I’m No Barbie-Girl

Mighty JuliThe trajectory of yoga over the centuries has seen a variety of different practices, styles, and approaches. What was originally a method of exercise for elite, higher-caste men in order to sit longer in meditation to achieve enlightenment has been co-opted and altered for western consumption. We’re working on a more in-depth blog about this, so keep posted! But right now, I’d like to address the dichotomy in contemporary western yoga of body-image.

In our contemporary western understanding of what yoga means, we express terms like “union” or “connection” – to describe the approach of connecting mind and body, and sometimes soul. This is a very different approach than the traditional practice that Patanjali outlined of seeing the body as an abject material object to discard on the way to god-like status. Western yoga has adopted a mind-body approach whose history leads all the way back to the ancient greek philosophers, and is inspired by the American movement of transcendentalist individualism, illustrated by the romantic poetic works of Walt Whitman and D. H. Lawrence, and philosophies of Emerson and Thoreau.

Through these influences, westernized yoga had the potential to liberate us from the constrains of western culture’s obsession with attaining the perfect body ideal. It was headed on that track. Instead, through an explosion of commercialization beginning at the end of the last century, it has fed right into it. Today in the west, the most common image of a yoga practitioner is a skinny, feminine white woman in an impossibly-twisted position, wearing skin-tight trendy clothing. Where does that leave the rest of us who could benefit from a yoga practice that professes “freedom” and “body love?” Is freedom only available for those who can afford to purchase its accessories or strict food regimes, or for those who are impossibly flexible or skinny, or those who fit into racist standards of beauty? In her essay published in the book 21st Century Yoga: Culture, Politics, and Practice: A critical examination of yoga in North America, Melanie Klein writes about how she first got interested in yoga to help heal from the negative body-image that led her to anorexia, and then later as yoga bloomed into a full-forced commercial industry with yoga models at the forefront, she found it feeding back into those old thought patterns.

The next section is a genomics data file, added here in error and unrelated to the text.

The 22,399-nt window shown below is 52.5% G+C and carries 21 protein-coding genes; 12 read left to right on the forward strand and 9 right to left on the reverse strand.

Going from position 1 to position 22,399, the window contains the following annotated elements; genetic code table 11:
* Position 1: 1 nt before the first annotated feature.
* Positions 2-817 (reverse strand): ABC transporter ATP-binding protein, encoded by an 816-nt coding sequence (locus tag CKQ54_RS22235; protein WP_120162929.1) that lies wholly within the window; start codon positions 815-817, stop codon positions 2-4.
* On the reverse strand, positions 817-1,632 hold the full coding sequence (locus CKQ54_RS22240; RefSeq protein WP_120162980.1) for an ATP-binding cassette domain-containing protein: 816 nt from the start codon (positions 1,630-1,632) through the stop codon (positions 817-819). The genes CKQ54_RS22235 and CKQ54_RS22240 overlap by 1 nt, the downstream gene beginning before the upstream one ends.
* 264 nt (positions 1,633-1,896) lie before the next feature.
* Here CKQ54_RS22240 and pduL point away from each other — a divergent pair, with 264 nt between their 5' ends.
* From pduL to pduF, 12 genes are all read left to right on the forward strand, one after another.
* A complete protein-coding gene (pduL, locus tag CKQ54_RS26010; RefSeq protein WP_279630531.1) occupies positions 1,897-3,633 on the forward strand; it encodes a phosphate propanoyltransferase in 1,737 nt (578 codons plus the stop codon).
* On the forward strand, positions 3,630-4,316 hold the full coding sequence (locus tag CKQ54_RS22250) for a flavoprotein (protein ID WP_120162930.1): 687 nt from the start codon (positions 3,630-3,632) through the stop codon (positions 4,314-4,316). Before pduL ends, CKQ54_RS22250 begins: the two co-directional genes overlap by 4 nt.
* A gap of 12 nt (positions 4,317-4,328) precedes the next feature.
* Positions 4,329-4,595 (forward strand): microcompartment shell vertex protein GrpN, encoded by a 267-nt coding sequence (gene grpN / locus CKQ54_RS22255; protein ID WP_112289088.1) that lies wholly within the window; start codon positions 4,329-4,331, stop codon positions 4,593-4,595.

The industry behind the commodification of yoga is selling an impossible body-image back at us in order to sell more products, and make us feel dependent on material goods by creating feelings of low self-worth amongst yoga practitioners. I’ve heard other yoga teachers say that they don’t drink beer because it gives them a thick belly, or they talk about fat-burning yoga classes. It’s a shame that a practice that is supposed to be about loving one’s body has come to such body shaming proportions. The culture claims that fat is unhealthy, but they ignore the fact that so many people starve themselves, or exercise vigorously, or modify their bodies in order to look more like the image they see in magazines. In the west, we are taught to have control over our bodies, not love them. I love good food, and refuse to count calories. I also like to drink a few beers now and then. I refuse to comply with ridiculous expectations of what I should look like as a yoga teacher. At one point in my life, I tried to live up to these standards, but never succeeded, of which I’m glad. We can’t all look like Barbie, no matter how hard we try. I personally feel that carrying a little bit more weight feels healthier and stronger to me than when I was much skinnier. And it’s a misconception that bigger bodies cannot be flexible or strong. I’ve seen people much bigger than myself do a fierce ashtanga class.

I’d like to be able to say that I’m never ashamed of my body, but I am not outside the influence of societal pressure. There are some days when I look in the mirror and wish my belly was flatter, my legs less hairy, but most days I let it hang out, completely unfettered. And I love it the most when I walk into a yoga class and see it filled with people of all shapes, shades, sizes, and genders. I hope that my bodily expression is something that helps them feel more comfortable in seeing something of themselves reflected in the person guiding them through the class. My kind of yoga is one where people can work towards feeling comfortable residing in their bodies and minds, not controlling them, but feeling good about themselves as they are, and letting go of oppressive ideals and expectations.

Juli teaches Vinyasa Flow and Restorative Yoga at English Yoga Berlin.

What is the point of yoga- Yoga Styles Explained Part 2